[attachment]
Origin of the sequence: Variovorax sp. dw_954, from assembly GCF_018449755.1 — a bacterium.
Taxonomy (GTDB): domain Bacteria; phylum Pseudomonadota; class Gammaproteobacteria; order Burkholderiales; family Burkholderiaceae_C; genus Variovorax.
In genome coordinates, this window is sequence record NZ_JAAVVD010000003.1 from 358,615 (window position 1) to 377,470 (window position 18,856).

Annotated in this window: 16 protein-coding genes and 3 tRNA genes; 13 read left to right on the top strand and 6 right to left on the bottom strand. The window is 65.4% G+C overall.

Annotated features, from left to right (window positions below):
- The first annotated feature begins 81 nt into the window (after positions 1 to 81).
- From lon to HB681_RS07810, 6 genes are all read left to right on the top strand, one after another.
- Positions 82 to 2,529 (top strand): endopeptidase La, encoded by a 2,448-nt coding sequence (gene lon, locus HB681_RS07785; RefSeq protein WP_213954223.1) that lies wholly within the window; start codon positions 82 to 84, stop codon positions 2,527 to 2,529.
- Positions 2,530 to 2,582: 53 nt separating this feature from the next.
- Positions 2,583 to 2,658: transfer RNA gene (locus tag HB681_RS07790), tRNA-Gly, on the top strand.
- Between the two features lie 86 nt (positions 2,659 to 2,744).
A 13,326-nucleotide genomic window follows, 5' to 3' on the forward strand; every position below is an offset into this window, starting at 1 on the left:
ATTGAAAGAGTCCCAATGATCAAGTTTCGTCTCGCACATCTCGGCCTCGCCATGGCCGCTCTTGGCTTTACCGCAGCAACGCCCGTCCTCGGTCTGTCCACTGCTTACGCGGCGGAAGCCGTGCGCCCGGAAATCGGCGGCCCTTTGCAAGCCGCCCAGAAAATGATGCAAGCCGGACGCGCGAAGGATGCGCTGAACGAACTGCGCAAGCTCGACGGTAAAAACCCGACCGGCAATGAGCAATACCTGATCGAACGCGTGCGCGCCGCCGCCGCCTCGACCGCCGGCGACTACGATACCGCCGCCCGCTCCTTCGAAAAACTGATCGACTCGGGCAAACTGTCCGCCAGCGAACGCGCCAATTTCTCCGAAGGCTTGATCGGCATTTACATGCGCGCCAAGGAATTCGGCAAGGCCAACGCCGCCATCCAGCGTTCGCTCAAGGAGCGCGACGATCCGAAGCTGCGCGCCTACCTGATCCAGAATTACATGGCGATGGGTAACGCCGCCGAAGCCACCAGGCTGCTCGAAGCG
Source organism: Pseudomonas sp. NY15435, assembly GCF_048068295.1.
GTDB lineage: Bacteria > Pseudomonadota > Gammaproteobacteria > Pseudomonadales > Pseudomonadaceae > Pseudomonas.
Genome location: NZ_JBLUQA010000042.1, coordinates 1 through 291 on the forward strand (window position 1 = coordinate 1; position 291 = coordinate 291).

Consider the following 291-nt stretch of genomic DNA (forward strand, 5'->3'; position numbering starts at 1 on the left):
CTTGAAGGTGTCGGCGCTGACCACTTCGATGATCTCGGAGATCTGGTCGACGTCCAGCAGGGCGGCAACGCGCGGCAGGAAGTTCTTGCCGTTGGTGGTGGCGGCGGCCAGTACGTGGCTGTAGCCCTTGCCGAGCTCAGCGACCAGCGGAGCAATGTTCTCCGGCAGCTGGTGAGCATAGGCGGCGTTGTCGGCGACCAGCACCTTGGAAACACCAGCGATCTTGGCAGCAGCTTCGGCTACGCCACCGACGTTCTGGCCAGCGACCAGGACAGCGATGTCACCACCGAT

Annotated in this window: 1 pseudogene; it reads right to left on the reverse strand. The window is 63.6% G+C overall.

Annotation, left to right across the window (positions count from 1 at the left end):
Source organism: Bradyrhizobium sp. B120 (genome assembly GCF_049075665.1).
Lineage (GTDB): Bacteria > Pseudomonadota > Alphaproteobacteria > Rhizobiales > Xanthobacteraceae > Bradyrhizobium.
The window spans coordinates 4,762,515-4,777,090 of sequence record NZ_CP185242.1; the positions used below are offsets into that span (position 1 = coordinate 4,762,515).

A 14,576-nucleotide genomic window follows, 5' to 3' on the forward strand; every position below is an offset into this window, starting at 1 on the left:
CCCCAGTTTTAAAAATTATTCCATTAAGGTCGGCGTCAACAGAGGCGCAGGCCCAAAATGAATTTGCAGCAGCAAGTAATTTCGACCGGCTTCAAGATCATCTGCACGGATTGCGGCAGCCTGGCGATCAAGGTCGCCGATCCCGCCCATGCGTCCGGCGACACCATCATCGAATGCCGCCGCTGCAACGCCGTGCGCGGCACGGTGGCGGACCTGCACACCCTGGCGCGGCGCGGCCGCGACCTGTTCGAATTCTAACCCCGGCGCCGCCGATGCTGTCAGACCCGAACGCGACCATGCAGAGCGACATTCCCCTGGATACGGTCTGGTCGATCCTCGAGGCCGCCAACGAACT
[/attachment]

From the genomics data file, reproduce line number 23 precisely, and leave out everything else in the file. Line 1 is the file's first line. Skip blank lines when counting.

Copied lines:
The window spans coordinates 4,762,515-4,777,090 of sequence record NZ_CP185242.1; the positions used below are offsets into that span (position 1 = coordinate 4,762,515).